MARIETTA - According to the Bureau of Labor Statistics, more people are going to college now than ever before, in part because of the advantages that a college degree confers.
But a recent report from the National Association of Colleges and Employers (NACE) showed that businesses only plan to hire 2.1 percent more 2013 graduates than they did 2012 grads, citing among the reasons what businesses feel is a lack of preparedness.
In order to maximize the benefits of a degree and land a good job upon graduation, it pays to scope out the playing field and plan in advance, utilize the resources that one's college has available and network.
"On average, it can take any college student six months to find a job, so the key for graduates is to start looking long before graduation," said Nicole Crump, Washington State Community College assistant director of Admissions - Adult Learners and Career Services. "It is also helpful that a student has prepared for a career that is in demand."
Those with technical degrees are in high demand, according to the NACE. Petroleum engineers and computer engineers are among the highest paid because the demand is so great. Starting salary for a petroleum engineer is $93, 500.
In Ohio, the fastest growing career field is health care, with registered nurses, for example, expecting to add 21,020 jobs to the 118,680 already in existence over the next five years. Starting salary for an RN with an associate's degree is roughly $59,000, according to the Department of Job and Family Services.
"What I can tell you for sure is that our health services programs in particular have outstanding job placement locally," said Crump. "This is often a direct result of our students' contact with agencies, hospitals, etc., during their required clinical hours. Many of our programs at WSCC connect students with potential employers long before they graduate. Networking is helpful in obtaining a position, so we start the process early."
For recent Marietta College graduate Sarah Snow, when it came to making sure she had a job as soon as she graduated on May 12, networking, internships and experience outside of the classroom were just as important as the knowledge she gained in school.
"I have had a working resume since I was a sophomore but the internships I've had have really allowed me to expand that," said Snow, 22, who just began a new job recently.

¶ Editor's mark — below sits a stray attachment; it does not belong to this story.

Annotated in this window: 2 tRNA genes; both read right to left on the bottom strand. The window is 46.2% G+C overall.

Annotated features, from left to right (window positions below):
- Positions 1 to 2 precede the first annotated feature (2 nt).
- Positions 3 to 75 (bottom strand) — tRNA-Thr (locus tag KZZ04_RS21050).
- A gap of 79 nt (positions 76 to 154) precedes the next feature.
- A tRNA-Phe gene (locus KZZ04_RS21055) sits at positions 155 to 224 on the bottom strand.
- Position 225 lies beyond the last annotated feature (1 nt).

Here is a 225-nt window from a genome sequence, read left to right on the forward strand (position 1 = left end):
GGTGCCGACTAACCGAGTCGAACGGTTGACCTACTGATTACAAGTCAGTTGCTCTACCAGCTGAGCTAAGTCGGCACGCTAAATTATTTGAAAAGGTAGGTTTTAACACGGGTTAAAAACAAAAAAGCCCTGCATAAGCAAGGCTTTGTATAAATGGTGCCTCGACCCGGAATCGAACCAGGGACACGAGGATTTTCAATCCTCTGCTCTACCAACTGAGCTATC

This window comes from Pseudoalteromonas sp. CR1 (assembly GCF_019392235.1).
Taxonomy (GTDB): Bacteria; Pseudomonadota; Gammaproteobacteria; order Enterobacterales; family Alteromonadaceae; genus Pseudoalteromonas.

With a major in international business and minors in finance, economics, leadership and political science, Snow, one of 340 graduates of the college, knew she would go into business and finance. Through the professional development program at Peoples Bank, Snow will learn all aspects of banking, from the teller on up. She said Peoples Bank puts stock in entry-level employees that they will stay on.
"I learned about the program through a job fair in Columbus and came back and worked with the Career Center (at Marietta College) to get in the program," Snow said.
Hilles Hughes, director of the Career Center, echoed the idea that internships and hands-on experience are vital and should be used in tandem with one another.
"I really think the hiring patterns have to do with the individual," Hughes said, adding that it isn't so much the field one chooses to go into but the effort one makes to secure a job in their chosen field.
While the banking industry has had some serious problems on the whole, smaller community banks such as Peoples are experiencing growth, according to Snow.
The road to her new job hasn't been easy, however.
"I started applying to places in August and out of 40, I think about five called me back," she said, adding that some fellow graduates still haven't fared well.
"I have a friend who majored in journalism actually and she hasn't gotten a bite anywhere," she said. "It's very disheartening."
Hughes agreed that trying to gain footing in the workforce requires patience and it helps to consider all options.
"Job searching is never easy," she said. "I do think close-mindedness closes doors. Have a plan but also have a plan B and a plan C."